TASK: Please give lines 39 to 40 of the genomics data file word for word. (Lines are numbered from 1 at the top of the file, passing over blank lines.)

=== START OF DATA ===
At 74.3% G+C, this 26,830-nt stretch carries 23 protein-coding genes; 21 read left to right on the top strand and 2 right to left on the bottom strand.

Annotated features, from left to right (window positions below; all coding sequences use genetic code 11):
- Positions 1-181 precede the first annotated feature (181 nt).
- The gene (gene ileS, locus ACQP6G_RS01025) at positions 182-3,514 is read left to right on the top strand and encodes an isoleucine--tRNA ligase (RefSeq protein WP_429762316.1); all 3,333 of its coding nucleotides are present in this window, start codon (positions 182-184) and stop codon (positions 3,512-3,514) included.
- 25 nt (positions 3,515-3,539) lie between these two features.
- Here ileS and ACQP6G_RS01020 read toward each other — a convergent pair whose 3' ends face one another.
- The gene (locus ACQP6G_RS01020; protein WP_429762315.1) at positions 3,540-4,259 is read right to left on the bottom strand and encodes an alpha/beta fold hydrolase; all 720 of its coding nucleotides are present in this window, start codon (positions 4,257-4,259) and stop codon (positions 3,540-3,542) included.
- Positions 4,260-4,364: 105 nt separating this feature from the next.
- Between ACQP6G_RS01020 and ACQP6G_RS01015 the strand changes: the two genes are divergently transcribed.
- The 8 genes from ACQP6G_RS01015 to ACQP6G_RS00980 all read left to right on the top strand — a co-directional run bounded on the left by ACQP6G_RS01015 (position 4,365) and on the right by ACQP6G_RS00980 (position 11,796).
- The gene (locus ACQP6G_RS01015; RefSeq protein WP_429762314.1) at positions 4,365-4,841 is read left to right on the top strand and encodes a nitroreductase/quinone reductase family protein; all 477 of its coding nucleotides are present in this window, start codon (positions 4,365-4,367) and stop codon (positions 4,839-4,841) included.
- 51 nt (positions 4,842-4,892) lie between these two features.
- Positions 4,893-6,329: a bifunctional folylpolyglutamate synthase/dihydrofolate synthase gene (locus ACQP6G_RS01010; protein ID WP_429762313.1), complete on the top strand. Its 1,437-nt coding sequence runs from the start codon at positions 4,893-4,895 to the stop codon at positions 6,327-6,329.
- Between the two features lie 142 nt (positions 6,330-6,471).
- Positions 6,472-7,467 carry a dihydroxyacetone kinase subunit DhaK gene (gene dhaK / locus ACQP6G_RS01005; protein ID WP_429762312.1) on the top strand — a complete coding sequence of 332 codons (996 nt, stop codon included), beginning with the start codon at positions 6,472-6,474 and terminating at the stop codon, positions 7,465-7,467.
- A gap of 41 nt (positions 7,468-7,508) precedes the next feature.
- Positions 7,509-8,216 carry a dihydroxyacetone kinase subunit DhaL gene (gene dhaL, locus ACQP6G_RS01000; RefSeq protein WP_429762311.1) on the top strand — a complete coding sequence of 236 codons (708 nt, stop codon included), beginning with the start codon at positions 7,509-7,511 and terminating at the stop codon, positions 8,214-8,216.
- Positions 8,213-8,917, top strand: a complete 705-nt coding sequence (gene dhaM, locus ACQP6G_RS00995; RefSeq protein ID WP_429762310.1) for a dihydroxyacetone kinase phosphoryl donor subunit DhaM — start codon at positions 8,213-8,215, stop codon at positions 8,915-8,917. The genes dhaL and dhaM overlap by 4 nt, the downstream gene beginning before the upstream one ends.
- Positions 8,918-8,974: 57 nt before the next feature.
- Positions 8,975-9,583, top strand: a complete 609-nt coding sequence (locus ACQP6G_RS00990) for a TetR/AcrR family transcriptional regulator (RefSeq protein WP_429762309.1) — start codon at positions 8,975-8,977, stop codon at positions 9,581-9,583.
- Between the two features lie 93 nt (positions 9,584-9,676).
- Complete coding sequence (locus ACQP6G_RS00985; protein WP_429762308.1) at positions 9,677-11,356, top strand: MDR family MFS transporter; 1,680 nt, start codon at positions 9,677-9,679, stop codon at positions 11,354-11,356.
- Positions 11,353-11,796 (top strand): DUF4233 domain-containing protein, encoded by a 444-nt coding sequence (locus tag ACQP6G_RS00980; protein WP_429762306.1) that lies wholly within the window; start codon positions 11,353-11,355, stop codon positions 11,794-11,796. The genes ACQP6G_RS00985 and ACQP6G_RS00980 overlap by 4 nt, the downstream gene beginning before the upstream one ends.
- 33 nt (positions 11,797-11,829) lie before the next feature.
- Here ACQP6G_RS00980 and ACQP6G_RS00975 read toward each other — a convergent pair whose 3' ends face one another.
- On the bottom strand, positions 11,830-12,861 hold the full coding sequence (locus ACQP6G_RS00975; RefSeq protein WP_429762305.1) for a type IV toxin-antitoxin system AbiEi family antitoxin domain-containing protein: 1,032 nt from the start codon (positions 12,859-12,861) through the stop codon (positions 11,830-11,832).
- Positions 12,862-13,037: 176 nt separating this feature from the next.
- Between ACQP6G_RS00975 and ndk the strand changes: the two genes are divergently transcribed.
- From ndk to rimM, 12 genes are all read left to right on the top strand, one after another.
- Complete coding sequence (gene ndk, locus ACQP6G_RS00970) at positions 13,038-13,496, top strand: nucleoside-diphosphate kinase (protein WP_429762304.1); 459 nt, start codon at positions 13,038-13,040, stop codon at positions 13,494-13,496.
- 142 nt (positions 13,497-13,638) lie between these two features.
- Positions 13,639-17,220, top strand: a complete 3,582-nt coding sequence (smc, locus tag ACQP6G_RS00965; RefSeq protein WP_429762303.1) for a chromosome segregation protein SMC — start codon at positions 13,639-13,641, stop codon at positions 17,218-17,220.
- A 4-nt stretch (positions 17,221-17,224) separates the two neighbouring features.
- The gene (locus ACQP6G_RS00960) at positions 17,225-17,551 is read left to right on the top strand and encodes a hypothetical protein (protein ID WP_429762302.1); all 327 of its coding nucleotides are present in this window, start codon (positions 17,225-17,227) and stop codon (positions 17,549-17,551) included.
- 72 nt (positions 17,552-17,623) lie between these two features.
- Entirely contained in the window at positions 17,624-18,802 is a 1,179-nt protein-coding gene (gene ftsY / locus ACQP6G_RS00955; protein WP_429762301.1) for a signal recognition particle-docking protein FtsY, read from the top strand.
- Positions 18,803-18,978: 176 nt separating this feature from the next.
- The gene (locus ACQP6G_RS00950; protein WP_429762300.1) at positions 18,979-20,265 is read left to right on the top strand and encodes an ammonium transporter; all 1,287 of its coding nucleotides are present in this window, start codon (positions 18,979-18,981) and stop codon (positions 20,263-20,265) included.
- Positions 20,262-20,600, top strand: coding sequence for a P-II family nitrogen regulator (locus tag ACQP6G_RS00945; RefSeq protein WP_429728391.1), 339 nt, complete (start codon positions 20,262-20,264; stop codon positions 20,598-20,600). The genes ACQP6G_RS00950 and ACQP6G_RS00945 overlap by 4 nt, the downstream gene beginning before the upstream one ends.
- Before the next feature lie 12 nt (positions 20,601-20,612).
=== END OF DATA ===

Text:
- Positions 20,262-20,600, top strand: coding sequence for a P-II family nitrogen regulator (locus tag ACQP6G_RS00945; RefSeq protein WP_429728391.1), 339 nt, complete (start codon positions 20,262-20,264; stop codon positions 20,598-20,600). The genes ACQP6G_RS00950 and ACQP6G_RS00945 overlap by 4 nt, the downstream gene beginning before the upstream one ends.
- Before the next feature lie 12 nt (positions 20,601-20,612).